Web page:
Assessment and Theory in Complex Problem Solving - A Continuing Contradiction?

Samuel Greiff

Abstract


Complex Problem Solving (CPS) describes skills frequently needed in everyday life such as the use of new technological devices. Therefore, CPS skills constitute an increasingly important individual ability that needs theoretically embedded, reliable and validated measurement devices. The present article shows that current tests do not sufficiently address the requirement of a theory-based assessment. An integrative approach, the Action Theoretical Problem Space Model by Rollett (2008), is introduced and used to demonstrate how a theoretical framework can influence and inform test development. Implications for the assessment of CPS and its potential are discussed.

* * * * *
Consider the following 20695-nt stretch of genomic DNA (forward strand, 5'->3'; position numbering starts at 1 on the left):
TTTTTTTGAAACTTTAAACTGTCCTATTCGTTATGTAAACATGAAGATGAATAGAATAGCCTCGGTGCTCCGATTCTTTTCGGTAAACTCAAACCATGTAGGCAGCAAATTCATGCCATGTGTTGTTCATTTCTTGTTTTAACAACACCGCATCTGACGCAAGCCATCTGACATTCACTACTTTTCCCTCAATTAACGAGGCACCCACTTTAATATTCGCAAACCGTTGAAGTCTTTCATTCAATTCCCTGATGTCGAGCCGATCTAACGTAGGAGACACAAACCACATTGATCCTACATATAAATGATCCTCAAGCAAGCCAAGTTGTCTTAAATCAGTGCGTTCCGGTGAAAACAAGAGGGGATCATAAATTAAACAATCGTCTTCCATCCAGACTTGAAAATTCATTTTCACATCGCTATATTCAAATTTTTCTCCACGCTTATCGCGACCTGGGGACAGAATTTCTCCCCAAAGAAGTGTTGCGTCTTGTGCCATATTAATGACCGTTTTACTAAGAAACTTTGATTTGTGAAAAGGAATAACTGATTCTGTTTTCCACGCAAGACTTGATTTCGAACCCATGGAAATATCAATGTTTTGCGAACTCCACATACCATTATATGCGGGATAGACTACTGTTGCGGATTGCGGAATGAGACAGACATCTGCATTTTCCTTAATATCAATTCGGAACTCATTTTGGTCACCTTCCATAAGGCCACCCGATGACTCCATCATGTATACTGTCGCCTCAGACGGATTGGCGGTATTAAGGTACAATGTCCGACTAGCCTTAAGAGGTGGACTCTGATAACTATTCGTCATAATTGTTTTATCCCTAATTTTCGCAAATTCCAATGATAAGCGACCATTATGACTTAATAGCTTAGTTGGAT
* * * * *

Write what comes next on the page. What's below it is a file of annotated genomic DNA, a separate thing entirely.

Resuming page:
Full Text: PDF DOI: 10.5539/jedp.v2n1p49

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Journal of Educational and Developmental Psychology   ISSN 1927-0526 (Print)   ISSN 1927-0534 (Online)

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